streams are dynamic systems that represent a balance between the forces that drive the current and those that resist the flow. Channels have many different styles that form in response to a quasi equilibrium between the gradient, or slope, of the streambed, the discharge of the stream, the amount of sediment being transported, the roughness of the streambed, and the resistance of the bank to erosion. The stream may form one of three main types of channels in response to the relative contributions of these variables. straight channels are the rarest and are usually controlled by incision into a bedrock structure, but within the straight channel the current usually follows a curved path. Meandering streams are most common, with the current actively eroding cut banks and depositing material on the opposite point bars. In this way the meanders move back and forth across the floodplain, maintaining equilibrium through changes in the sinuosity, meander wavelength, width and depth of the channel, and velocity of the current. Meandering channels and their floodplains are different parts of the same dynamic system. Braided streams have multiple channels and are prone to rapid changes; they carry more sediment than meandering or straight channels. They are prone to large fluctuations in discharge and load, and many are found in environments in front of melting glaciers.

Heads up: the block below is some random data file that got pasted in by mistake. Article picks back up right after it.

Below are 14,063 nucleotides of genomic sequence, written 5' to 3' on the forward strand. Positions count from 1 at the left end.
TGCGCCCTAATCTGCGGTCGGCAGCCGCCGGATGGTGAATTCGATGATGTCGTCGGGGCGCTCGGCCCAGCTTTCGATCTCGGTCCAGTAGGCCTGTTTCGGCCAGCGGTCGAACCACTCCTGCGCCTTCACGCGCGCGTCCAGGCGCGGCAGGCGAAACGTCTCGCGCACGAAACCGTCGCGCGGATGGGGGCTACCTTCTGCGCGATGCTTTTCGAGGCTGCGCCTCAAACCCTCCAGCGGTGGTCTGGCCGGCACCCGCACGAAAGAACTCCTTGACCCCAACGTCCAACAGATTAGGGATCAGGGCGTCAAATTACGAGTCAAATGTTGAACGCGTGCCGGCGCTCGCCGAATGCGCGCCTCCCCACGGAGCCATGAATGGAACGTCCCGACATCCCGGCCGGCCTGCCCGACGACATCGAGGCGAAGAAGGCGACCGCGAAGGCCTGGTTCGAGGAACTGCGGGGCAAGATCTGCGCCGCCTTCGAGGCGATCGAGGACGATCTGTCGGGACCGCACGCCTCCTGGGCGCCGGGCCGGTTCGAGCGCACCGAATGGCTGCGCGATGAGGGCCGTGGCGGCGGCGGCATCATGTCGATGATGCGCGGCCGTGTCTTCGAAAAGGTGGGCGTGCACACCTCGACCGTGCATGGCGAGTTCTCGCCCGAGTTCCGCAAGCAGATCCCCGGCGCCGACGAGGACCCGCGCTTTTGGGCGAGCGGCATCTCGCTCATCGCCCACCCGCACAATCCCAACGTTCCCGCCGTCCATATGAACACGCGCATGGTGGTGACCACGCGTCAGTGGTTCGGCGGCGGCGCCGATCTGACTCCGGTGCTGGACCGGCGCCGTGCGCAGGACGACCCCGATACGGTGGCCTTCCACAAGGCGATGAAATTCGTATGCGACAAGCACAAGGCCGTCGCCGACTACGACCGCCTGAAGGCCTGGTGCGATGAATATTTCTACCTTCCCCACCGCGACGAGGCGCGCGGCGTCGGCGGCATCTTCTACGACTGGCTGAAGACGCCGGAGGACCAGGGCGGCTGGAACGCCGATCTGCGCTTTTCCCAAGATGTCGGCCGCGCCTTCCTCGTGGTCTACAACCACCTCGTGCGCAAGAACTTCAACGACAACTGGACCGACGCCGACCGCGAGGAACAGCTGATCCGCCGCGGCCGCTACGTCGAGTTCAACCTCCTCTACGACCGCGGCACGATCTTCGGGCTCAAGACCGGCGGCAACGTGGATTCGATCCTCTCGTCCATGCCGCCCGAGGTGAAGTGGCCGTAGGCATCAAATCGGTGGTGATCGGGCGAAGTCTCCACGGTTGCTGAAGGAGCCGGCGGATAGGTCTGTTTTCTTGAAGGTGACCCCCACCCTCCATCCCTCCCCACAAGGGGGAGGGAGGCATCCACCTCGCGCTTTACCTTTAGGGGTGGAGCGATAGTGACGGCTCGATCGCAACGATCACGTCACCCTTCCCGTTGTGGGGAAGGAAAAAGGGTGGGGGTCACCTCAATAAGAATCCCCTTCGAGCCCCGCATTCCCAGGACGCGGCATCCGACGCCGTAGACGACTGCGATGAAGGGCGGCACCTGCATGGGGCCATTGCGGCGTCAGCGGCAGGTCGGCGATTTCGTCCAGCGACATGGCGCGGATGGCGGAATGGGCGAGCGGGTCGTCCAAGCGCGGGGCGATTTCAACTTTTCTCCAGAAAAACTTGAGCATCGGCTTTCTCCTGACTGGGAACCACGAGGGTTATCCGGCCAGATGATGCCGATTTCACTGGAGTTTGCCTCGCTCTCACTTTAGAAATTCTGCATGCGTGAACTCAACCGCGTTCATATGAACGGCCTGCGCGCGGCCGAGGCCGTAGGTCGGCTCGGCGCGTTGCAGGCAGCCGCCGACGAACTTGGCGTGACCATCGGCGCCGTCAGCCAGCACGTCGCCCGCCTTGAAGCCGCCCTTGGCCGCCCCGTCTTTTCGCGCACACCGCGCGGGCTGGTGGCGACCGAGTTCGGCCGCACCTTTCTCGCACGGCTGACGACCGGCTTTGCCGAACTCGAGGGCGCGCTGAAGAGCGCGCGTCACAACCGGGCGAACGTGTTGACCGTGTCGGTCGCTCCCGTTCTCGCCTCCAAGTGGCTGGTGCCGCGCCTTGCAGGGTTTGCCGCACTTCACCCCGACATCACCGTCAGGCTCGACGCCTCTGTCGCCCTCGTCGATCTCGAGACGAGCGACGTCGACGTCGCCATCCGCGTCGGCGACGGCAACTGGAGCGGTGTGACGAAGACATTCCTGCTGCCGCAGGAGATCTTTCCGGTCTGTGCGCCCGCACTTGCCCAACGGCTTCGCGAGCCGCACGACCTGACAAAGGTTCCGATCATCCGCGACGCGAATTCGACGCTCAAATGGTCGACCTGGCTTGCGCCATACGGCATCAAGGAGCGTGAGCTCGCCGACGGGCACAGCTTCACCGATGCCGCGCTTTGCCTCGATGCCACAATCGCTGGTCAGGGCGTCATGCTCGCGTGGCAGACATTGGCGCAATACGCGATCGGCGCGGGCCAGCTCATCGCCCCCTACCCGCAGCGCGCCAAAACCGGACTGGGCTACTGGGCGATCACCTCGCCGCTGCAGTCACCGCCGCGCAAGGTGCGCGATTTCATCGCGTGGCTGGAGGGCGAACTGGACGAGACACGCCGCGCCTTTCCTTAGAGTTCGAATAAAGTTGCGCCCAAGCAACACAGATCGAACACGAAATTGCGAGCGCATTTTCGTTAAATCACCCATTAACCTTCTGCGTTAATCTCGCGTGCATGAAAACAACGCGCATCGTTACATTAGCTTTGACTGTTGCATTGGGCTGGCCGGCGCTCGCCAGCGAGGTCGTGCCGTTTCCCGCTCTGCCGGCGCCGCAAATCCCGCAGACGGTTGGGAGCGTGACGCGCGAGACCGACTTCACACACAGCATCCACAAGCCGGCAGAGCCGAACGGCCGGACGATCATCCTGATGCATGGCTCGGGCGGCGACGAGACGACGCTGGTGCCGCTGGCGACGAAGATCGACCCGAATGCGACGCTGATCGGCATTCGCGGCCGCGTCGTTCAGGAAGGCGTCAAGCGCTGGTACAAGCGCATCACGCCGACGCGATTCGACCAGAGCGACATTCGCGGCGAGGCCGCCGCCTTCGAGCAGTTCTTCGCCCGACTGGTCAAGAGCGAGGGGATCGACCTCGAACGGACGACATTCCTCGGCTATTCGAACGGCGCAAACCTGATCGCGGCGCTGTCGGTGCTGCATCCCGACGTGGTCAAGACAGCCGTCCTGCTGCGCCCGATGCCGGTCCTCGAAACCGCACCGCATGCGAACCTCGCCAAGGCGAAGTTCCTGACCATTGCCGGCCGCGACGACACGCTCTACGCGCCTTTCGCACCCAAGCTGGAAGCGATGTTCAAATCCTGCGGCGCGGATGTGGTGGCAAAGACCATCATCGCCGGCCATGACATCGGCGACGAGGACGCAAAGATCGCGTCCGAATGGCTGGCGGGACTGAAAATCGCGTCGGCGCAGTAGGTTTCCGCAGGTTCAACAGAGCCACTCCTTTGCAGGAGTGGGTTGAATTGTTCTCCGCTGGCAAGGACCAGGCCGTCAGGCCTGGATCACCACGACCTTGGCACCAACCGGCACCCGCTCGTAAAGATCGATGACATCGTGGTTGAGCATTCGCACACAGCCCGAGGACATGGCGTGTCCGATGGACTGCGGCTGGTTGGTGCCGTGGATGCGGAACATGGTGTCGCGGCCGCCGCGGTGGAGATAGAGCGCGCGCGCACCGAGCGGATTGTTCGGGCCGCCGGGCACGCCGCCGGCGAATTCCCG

Individual stream and river channels are parts of much larger systems, and the patterns of branching and angles between individual streams often define different patterns that reflect underlying processes. some river systems exhibit control by uniform slopes; some have rectilinear patterns reflecting underlying beds and structures; some are radial, reflecting drainage off domes; and others cut straight through uplifted mountain ranges. The regional pattern of the stream channels reflects control by the underlying geology, and the more local stream channel pattern reflects control by the balance between the forces driving the current and those opposing it. streams can deposit thick layers of sand, mud, and gravel on floodplains, cut through them forming terraces, and carry massive amounts of sediment to the sea to deposit them as giant delta complexes. These delta complexes build to sea and have forms that reflect a balance among sediment input, tides, and wave energy. Many delta lobes are active on the order of 1,000 years; then the river switches course and forms a new lobe, as the older one subsides.

See also drainage basin (drainage system); flood; river system; sedimentary rock, sedimentation.

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The Basic Survival Guide

The Basic Survival Guide

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